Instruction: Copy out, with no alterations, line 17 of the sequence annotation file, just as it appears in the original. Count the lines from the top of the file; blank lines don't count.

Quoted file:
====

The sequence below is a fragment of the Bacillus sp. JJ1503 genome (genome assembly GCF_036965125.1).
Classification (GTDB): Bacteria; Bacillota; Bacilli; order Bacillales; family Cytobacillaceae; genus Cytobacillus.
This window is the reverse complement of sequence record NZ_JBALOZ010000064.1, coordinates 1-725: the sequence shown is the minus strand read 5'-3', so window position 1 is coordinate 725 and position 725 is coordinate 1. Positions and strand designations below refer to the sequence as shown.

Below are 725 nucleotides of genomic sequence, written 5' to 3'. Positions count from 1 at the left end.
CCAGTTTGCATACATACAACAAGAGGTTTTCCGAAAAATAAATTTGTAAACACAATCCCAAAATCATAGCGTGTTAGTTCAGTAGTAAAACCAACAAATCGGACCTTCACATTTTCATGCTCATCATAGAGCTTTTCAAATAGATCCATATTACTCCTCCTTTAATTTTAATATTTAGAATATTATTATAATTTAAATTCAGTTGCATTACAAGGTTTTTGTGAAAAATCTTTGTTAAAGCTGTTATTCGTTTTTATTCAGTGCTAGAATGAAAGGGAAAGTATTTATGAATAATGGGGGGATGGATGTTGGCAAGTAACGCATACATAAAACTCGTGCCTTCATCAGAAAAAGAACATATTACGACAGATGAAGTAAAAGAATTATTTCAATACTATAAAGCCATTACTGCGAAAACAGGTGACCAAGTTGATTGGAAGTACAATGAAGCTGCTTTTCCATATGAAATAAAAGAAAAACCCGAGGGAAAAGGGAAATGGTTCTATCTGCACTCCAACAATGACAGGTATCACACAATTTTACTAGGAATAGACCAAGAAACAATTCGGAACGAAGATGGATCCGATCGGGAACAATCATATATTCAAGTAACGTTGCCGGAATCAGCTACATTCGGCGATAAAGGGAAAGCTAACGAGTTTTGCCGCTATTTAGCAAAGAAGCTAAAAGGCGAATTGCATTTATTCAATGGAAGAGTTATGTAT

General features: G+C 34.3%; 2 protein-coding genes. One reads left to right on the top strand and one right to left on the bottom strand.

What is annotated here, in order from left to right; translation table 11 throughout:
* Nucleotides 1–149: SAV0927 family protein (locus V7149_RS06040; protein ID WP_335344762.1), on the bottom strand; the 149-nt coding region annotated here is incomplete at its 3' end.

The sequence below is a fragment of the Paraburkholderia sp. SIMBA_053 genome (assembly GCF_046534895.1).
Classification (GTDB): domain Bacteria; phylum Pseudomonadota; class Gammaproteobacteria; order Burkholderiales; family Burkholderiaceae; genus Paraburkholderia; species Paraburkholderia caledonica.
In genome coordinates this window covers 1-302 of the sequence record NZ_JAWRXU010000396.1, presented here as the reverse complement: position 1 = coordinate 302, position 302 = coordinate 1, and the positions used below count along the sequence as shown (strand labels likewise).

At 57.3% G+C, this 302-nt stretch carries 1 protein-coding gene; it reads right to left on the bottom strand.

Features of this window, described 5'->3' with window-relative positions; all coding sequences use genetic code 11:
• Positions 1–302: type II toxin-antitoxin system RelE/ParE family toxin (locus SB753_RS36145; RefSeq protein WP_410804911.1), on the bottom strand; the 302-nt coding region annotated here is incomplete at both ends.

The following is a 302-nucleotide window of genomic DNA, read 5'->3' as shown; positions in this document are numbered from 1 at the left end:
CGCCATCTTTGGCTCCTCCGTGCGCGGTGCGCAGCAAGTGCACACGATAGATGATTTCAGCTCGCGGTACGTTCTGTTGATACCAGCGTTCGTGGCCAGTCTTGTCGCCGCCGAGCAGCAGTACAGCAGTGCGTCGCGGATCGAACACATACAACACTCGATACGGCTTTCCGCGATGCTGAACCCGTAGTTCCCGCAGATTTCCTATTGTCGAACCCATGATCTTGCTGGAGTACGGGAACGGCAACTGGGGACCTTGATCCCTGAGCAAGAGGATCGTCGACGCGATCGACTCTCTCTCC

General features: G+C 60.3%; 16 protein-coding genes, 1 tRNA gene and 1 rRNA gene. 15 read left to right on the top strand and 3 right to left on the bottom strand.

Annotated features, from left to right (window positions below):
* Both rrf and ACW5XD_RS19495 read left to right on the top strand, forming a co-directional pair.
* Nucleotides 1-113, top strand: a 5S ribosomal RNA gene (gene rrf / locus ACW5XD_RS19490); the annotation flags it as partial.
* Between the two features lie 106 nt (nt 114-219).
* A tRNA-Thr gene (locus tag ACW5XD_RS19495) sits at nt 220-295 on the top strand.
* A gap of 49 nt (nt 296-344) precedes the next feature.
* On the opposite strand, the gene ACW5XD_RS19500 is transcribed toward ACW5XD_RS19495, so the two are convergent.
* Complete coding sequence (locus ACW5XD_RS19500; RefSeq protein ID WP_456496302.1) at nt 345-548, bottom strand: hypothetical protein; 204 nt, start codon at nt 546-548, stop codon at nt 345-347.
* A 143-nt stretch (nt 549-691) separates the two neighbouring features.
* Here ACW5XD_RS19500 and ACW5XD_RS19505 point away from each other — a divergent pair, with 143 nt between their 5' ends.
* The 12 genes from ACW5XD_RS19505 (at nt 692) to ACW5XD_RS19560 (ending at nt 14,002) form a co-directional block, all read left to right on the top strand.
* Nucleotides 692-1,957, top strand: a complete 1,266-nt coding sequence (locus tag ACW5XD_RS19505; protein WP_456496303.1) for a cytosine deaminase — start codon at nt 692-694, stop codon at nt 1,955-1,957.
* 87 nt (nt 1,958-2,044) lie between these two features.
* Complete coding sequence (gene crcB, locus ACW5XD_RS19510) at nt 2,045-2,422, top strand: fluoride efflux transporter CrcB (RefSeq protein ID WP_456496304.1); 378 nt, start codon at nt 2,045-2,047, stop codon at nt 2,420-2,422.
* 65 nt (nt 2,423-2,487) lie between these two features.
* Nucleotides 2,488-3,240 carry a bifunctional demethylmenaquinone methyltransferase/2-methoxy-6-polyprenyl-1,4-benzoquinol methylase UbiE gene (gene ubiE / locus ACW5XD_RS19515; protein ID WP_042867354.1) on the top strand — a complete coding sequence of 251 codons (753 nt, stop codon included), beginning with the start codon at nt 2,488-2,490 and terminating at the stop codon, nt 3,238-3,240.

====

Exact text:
General features: G+C 60.3%; 16 protein-coding genes, 1 tRNA gene and 1 rRNA gene. 15 read left to right on the top strand and 3 right to left on the bottom strand.